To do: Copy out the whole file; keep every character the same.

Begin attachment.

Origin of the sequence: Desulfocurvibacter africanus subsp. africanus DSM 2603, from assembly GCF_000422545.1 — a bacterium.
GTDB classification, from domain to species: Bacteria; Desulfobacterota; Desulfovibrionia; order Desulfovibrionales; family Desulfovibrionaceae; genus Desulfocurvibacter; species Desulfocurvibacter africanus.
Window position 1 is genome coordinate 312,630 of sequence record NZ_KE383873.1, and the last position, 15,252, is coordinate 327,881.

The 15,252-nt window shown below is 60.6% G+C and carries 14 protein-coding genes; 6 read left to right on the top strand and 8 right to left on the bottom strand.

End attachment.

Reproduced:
Origin of the sequence: Desulfocurvibacter africanus subsp. africanus DSM 2603, from assembly GCF_000422545.1 — a bacterium.
GTDB classification, from domain to species: Bacteria; Desulfobacterota; Desulfovibrionia; order Desulfovibrionales; family Desulfovibrionaceae; genus Desulfocurvibacter; species Desulfocurvibacter africanus.
Window position 1 is genome coordinate 312,630 of sequence record NZ_KE383873.1, and the last position, 15,252, is coordinate 327,881.

The 15,252-nt window shown below is 60.6% G+C and carries 14 protein-coding genes; 6 read left to right on the top strand and 8 right to left on the bottom strand.